|Galium odoratum, Sweet Woodruff in early July, nestled between a tattered aquilegia and a glossy camellia|
UPDATE - As time goes by and I see how a plant performs in the garden from year to year, my views may change and I'll update old posts accordingly. That's what happened with sweet woodruff. I started experiencing dieback on patches of this plant in both winter and summer. I suspect it's a bit difficult to grow in the hot and humid Southeast and especially the Deep South. At the same time, when I started to try to dig up patches, I found a disturbingly elaborate web of roots that seemed to occupy the entire top layer of soil. I could literally lift the plant and the soil would come with it like a piece of carpet. So I ended up evicting sweet woodruff entirely from my garden. Fortunately, unlike Ajuga or Geranium sanguineum at least it had the decency to leave politely and not try to make too many repeated comebacks. I've since shifted my gardening more toward natives, especially vis-a-vis spreading groundcovers. If you do grow this plant in the U.S., please check to make sure it's not invasive in your region, as might be the case particularly in the Pacific Northwest, Upper Midwest and parts of New York State.
Sweet Woodruff, Galium odoratum
- Evergreen (at least in zone 6/7)
- Beautiful light-green foliage with an interesting whorled shape. That foliage stays clean and green throughout much of the year. As far as I can tell, Sweet Woodruff is not bothered by any insects or diseases.
- Tall and thick enough to block out weeds
- Spreads moderately quickly but mainly grows in spurts (autumn and spring, I believe). The patches I've got seem to reach their spring size and then stay that way. The fact that it's not constantly expanding its territory makes me think I could control it fairly easily if I needed to. Or not. See update above.
|Sweet Woodruff seems to thrive best in shady spots. This one is sheltered under the canopy of a crape myrtle.|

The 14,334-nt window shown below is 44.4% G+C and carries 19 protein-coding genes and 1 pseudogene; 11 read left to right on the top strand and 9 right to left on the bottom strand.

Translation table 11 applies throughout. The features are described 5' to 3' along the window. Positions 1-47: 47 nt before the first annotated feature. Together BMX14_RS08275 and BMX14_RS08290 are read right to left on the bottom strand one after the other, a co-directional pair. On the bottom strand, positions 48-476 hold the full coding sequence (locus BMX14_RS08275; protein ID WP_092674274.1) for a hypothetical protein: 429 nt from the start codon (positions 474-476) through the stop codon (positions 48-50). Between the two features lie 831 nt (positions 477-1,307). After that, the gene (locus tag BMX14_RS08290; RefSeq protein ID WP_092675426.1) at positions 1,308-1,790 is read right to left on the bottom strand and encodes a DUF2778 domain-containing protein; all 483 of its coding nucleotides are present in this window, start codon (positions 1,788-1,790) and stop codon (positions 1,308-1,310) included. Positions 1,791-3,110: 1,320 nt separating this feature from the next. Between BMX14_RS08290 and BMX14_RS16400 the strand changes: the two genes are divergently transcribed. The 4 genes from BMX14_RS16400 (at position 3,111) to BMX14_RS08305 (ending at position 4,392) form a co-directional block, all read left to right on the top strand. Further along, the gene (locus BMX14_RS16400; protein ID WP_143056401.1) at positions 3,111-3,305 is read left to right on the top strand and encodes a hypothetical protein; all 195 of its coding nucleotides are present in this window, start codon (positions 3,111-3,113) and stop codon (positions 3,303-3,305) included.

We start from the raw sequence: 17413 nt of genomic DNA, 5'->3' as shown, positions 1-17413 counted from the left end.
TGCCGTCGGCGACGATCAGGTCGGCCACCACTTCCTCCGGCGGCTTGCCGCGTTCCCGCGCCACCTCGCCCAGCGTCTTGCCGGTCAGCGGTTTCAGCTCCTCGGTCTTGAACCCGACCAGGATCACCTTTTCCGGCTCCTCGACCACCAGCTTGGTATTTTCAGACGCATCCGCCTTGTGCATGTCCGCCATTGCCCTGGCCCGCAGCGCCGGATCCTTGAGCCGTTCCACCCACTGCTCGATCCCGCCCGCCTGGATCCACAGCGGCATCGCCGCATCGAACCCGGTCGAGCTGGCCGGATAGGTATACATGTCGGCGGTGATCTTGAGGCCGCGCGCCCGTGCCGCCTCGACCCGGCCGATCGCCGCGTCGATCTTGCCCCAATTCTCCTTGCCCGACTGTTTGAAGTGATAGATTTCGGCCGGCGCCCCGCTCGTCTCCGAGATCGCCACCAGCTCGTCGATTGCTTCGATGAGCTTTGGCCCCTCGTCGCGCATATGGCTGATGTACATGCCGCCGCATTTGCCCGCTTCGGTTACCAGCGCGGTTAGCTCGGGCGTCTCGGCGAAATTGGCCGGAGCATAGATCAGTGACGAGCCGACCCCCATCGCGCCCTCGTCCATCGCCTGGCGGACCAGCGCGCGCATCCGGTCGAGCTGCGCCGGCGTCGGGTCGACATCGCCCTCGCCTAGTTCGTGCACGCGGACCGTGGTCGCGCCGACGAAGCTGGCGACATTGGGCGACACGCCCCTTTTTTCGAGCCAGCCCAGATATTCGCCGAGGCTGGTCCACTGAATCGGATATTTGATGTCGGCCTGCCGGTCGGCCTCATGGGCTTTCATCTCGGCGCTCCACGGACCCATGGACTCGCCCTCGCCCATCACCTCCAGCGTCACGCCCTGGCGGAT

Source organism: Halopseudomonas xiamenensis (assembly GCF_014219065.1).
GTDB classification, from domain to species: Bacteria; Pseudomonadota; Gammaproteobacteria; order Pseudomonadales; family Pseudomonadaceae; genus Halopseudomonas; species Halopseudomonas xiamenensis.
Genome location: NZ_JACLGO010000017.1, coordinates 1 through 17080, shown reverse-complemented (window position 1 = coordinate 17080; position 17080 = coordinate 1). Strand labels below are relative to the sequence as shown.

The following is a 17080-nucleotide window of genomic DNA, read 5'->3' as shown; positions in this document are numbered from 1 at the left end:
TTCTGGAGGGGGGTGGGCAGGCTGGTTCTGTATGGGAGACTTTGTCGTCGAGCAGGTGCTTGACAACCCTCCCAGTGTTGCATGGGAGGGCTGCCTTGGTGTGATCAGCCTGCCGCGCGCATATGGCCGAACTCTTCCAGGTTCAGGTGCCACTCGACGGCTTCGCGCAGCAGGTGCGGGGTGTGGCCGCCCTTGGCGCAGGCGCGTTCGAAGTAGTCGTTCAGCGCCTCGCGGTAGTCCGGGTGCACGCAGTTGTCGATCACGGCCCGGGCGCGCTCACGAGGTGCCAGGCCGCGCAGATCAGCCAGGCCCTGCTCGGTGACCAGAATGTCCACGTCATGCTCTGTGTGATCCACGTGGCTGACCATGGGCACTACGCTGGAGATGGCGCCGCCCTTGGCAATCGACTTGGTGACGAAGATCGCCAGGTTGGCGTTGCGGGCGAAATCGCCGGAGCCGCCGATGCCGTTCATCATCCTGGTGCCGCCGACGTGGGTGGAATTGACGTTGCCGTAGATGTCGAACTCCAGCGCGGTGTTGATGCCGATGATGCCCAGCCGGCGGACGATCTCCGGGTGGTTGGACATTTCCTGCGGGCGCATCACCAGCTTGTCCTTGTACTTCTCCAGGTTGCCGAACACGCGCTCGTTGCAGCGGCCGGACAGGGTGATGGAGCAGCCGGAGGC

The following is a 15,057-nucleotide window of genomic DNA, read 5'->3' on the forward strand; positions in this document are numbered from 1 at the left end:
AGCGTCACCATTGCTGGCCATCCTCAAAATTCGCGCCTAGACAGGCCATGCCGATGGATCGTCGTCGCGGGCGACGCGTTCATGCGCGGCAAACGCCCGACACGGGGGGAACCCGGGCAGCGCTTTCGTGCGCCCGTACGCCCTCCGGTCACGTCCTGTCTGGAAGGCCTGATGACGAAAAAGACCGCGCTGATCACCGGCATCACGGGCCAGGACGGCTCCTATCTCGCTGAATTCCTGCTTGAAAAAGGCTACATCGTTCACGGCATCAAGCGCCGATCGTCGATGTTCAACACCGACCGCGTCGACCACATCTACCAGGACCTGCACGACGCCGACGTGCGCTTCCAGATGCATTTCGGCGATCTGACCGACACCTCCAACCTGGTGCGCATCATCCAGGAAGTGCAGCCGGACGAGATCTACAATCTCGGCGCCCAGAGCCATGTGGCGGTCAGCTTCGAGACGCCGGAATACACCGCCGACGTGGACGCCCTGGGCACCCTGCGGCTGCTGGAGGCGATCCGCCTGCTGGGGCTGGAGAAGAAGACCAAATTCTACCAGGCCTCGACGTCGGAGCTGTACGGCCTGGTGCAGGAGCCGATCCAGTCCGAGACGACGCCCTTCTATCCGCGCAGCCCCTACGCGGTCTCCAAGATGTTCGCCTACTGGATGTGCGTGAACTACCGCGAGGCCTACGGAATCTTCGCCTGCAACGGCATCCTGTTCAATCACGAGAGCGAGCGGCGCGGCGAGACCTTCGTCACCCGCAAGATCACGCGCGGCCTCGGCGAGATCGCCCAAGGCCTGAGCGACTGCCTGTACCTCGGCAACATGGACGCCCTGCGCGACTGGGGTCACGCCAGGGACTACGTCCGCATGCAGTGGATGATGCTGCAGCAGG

- Tough! Grown in partial shade, it survived last year's 100+ temperatures and brutal drought. Temperatures down into the teens and 20s this winter didn't faze it one bit. (It is hardy to zone 4.) Or not. Ended up getting burned by even lower temps without snow cover in subsequent winters. Started melting out in our summers too.
- Flowers a little bit in springtime. Well, my plants didn't flower at all their first year. They flowered a little this year. I've seen photos online with lots of (small) white flowers, so perhaps they'll have more flowers in future years.
- Some sources say that Sweet Woodruff can repel mosquitoes and that the dried leaves can repel moths.
- I believe the flowers were formerly used to flavor spring wine in Germany, but nowadays internal use is discouraged due to the fact that the plant contains a compound called coumarin that reportedly can damage the liver.
- Not native to the Southeastern U.S. Sweet Woodruff comes originally from Europe.
- Sweet Woodruff doesn't necessarily play nice with other small plants. I would say that thick lush growth that blocks weeds would almost certainly stop the germination of any annuals and could very well overwhelm smaller perennials. For instance, my largest patch of Sweet Woodruff is butting up against a hardy geranium (Rozanne) and has practically swamped some Smilacina racemosa (False Solomon's Seal). On the other hand, I can't see Sweet Woodruff causing any problems for shrubs, trees or any perennials that grow taller than say 6 inches. Cornell calls it aggressive, but not invasive and says other plants can come up through its foliage.
- Depending on your aesthetic standards, there's a point in late winter / early spring when you might not be too happy with the way Sweet Woodruff looks. The previous year's foliage does look good throughout January (at least here in zone 6/7), but there's a point in February or March when the evergreen / semi-evergreen foliage turns brown and crispy. Lots of websites will tell you to cut the old foliage near the ground in Spring to stimulate regrowth. Being an experimental sort of gardener - and figuring that Sweet Woodruff had evolved and probably thrived in the wild without anyone coming along to trim it back in the spring - I decided to leave it alone to see what would happen. After a few somewhat messy-looking weeks, fresh new green growth quickly obscured the tattered foliage of the previous year. And I'd guess that old foliage both protects the new foliage while it's emerging and then later feeds the plant as it decomposes back into the soil. So if you're not a perfectionist, I'd suggest going for the low-maintenance approach and forgoing the spring trim. If you prefer to keep your garden looking pretty all the time in case a photographer from House Beautiful drops by, I don't think there's anything wrong with trimming or probably even mowing the old foliage back to the ground in the spring.